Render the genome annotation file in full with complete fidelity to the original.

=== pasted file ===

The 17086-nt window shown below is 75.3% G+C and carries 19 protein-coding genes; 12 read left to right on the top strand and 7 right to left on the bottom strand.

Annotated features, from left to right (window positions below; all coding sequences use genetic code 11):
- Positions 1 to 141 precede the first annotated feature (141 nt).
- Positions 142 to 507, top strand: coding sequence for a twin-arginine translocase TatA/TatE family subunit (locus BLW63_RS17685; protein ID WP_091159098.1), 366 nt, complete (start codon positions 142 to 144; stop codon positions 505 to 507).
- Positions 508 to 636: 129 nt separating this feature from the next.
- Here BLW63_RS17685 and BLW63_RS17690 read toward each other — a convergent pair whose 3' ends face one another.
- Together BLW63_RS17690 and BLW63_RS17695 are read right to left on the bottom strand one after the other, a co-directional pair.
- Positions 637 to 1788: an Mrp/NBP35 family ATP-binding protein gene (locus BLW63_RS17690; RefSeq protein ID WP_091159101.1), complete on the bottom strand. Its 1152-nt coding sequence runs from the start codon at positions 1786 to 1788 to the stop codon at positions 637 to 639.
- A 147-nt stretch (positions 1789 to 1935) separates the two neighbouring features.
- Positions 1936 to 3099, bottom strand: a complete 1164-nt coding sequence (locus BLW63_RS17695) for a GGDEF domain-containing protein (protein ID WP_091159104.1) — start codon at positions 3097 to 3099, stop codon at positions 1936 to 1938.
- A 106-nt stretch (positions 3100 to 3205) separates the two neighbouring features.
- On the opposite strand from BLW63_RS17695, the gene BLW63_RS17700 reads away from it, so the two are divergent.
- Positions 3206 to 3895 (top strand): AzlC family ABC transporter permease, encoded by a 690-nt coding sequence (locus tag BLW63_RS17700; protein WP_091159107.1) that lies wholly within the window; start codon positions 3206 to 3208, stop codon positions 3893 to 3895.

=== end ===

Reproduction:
The 17086-nt window shown below is 75.3% G+C and carries 19 protein-coding genes; 12 read left to right on the top strand and 7 right to left on the bottom strand.

Annotated features, from left to right (window positions below; all coding sequences use genetic code 11):
- Positions 1 to 141 precede the first annotated feature (141 nt).
- Positions 142 to 507, top strand: coding sequence for a twin-arginine translocase TatA/TatE family subunit (locus BLW63_RS17685; protein ID WP_091159098.1), 366 nt, complete (start codon positions 142 to 144; stop codon positions 505 to 507).
- Positions 508 to 636: 129 nt separating this feature from the next.
- Here BLW63_RS17685 and BLW63_RS17690 read toward each other — a convergent pair whose 3' ends face one another.
- Together BLW63_RS17690 and BLW63_RS17695 are read right to left on the bottom strand one after the other, a co-directional pair.
- Positions 637 to 1788: an Mrp/NBP35 family ATP-binding protein gene (locus BLW63_RS17690; RefSeq protein ID WP_091159101.1), complete on the bottom strand. Its 1152-nt coding sequence runs from the start codon at positions 1786 to 1788 to the stop codon at positions 637 to 639.
- A 147-nt stretch (positions 1789 to 1935) separates the two neighbouring features.
- Positions 1936 to 3099, bottom strand: a complete 1164-nt coding sequence (locus BLW63_RS17695) for a GGDEF domain-containing protein (protein ID WP_091159104.1) — start codon at positions 3097 to 3099, stop codon at positions 1936 to 1938.
- A 106-nt stretch (positions 3100 to 3205) separates the two neighbouring features.
- On the opposite strand from BLW63_RS17695, the gene BLW63_RS17700 reads away from it, so the two are divergent.
- Positions 3206 to 3895 (top strand): AzlC family ABC transporter permease, encoded by a 690-nt coding sequence (locus tag BLW63_RS17700; protein WP_091159107.1) that lies wholly within the window; start codon positions 3206 to 3208, stop codon positions 3893 to 3895.